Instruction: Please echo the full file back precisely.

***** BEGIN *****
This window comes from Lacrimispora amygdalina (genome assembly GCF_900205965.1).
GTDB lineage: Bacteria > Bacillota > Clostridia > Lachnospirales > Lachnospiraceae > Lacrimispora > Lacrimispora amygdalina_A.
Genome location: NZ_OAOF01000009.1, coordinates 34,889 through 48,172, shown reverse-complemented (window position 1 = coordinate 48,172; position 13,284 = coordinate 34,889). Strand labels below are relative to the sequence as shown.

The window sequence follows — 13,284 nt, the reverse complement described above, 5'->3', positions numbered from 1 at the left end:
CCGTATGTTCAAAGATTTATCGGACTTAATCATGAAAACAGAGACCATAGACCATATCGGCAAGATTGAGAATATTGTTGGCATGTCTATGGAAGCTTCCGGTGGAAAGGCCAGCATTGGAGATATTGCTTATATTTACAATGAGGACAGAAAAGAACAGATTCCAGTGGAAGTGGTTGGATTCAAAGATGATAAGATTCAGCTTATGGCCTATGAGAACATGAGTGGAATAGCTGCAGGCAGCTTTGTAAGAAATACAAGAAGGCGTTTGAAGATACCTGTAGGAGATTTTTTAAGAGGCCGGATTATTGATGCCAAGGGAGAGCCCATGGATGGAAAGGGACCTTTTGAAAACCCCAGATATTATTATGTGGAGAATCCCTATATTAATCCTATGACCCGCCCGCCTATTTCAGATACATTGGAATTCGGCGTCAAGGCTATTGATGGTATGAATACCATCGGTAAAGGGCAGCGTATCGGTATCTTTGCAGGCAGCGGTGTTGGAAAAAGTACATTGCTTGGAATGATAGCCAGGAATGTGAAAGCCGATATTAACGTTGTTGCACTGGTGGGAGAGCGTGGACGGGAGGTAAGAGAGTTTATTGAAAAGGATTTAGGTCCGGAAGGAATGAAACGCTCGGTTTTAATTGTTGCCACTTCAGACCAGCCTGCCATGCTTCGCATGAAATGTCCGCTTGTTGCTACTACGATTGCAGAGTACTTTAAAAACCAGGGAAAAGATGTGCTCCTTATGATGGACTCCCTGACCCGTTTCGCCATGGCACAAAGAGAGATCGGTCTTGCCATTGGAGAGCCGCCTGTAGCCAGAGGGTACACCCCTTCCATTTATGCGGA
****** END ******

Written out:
This window comes from Lacrimispora amygdalina (genome assembly GCF_900205965.1).
GTDB lineage: Bacteria > Bacillota > Clostridia > Lachnospirales > Lachnospiraceae > Lacrimispora > Lacrimispora amygdalina_A.
Genome location: NZ_OAOF01000009.1, coordinates 34,889 through 48,172, shown reverse-complemented (window position 1 = coordinate 48,172; position 13,284 = coordinate 34,889). Strand labels below are relative to the sequence as shown.

The window sequence follows — 13,284 nt, the reverse complement described above, 5'->3', positions numbered from 1 at the left end:
CCGTATGTTCAAAGATTTATCGGACTTAATCATGAAAACAGAGACCATAGACCATATCGGCAAGATTGAGAATATTGTTGGCATGTCTATGGAAGCTTCCGGTGGAAAGGCCAGCATTGGAGATATTGCTTATATTTACAATGAGGACAGAAAAGAACAGATTCCAGTGGAAGTGGTTGGATTCAAAGATGATAAGATTCAGCTTATGGCCTATGAGAACATGAGTGGAATAGCTGCAGGCAGCTTTGTAAGAAATACAAGAAGGCGTTTGAAGATACCTGTAGGAGATTTTTTAAGAGGCCGGATTATTGATGCCAAGGGAGAGCCCATGGATGGAAAGGGACCTTTTGAAAACCCCAGATATTATTATGTGGAGAATCCCTATATTAATCCTATGACCCGCCCGCCTATTTCAGATACATTGGAATTCGGCGTCAAGGCTATTGATGGTATGAATACCATCGGTAAAGGGCAGCGTATCGGTATCTTTGCAGGCAGCGGTGTTGGAAAAAGTACATTGCTTGGAATGATAGCCAGGAATGTGAAAGCCGATATTAACGTTGTTGCACTGGTGGGAGAGCGTGGACGGGAGGTAAGAGAGTTTATTGAAAAGGATTTAGGTCCGGAAGGAATGAAACGCTCGGTTTTAATTGTTGCCACTTCAGACCAGCCTGCCATGCTTCGCATGAAATGTCCGCTTGTTGCTACTACGATTGCAGAGTACTTTAAAAACCAGGGAAAAGATGTGCTCCTTATGATGGACTCCCTGACCCGTTTCGCCATGGCACAAAGAGAGATCGGTCTTGCCATTGGAGAGCCGCCTGTAGCCAGAGGGTACACCCCTTCCATTTATGCGGA